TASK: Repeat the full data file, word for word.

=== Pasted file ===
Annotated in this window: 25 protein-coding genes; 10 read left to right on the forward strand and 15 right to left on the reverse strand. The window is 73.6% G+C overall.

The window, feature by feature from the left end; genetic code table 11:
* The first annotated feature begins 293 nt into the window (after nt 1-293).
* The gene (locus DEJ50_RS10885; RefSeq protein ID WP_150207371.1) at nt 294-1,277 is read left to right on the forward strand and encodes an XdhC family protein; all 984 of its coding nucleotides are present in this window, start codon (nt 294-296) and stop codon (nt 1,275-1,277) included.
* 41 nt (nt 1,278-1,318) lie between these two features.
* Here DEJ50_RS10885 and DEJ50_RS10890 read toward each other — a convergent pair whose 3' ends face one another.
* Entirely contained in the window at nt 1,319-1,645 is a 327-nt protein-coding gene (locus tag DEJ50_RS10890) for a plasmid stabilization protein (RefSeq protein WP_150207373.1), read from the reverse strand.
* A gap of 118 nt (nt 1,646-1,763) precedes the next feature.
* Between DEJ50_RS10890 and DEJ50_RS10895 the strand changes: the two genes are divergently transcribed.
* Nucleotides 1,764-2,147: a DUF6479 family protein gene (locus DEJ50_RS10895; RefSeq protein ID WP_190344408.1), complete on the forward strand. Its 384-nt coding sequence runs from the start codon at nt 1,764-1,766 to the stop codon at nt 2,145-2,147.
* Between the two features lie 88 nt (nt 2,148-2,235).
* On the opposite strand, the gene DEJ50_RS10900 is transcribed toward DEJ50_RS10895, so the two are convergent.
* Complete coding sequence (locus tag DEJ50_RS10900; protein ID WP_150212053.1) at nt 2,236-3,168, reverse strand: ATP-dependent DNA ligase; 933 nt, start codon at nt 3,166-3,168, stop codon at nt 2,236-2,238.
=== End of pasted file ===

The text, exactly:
Annotated in this window: 25 protein-coding genes; 10 read left to right on the forward strand and 15 right to left on the reverse strand. The window is 73.6% G+C overall.

The window, feature by feature from the left end; genetic code table 11:
* The first annotated feature begins 293 nt into the window (after nt 1-293).
* The gene (locus DEJ50_RS10885; RefSeq protein ID WP_150207371.1) at nt 294-1,277 is read left to right on the forward strand and encodes an XdhC family protein; all 984 of its coding nucleotides are present in this window, start codon (nt 294-296) and stop codon (nt 1,275-1,277) included.
* 41 nt (nt 1,278-1,318) lie between these two features.
* Here DEJ50_RS10885 and DEJ50_RS10890 read toward each other — a convergent pair whose 3' ends face one another.
* Entirely contained in the window at nt 1,319-1,645 is a 327-nt protein-coding gene (locus tag DEJ50_RS10890) for a plasmid stabilization protein (RefSeq protein WP_150207373.1), read from the reverse strand.
* A gap of 118 nt (nt 1,646-1,763) precedes the next feature.
* Between DEJ50_RS10890 and DEJ50_RS10895 the strand changes: the two genes are divergently transcribed.
* Nucleotides 1,764-2,147: a DUF6479 family protein gene (locus DEJ50_RS10895; RefSeq protein ID WP_190344408.1), complete on the forward strand. Its 384-nt coding sequence runs from the start codon at nt 1,764-1,766 to the stop codon at nt 2,145-2,147.
* Between the two features lie 88 nt (nt 2,148-2,235).
* On the opposite strand, the gene DEJ50_RS10900 is transcribed toward DEJ50_RS10895, so the two are convergent.
* Complete coding sequence (locus tag DEJ50_RS10900; protein ID WP_150212053.1) at nt 2,236-3,168, reverse strand: ATP-dependent DNA ligase; 933 nt, start codon at nt 3,166-3,168, stop codon at nt 2,236-2,238.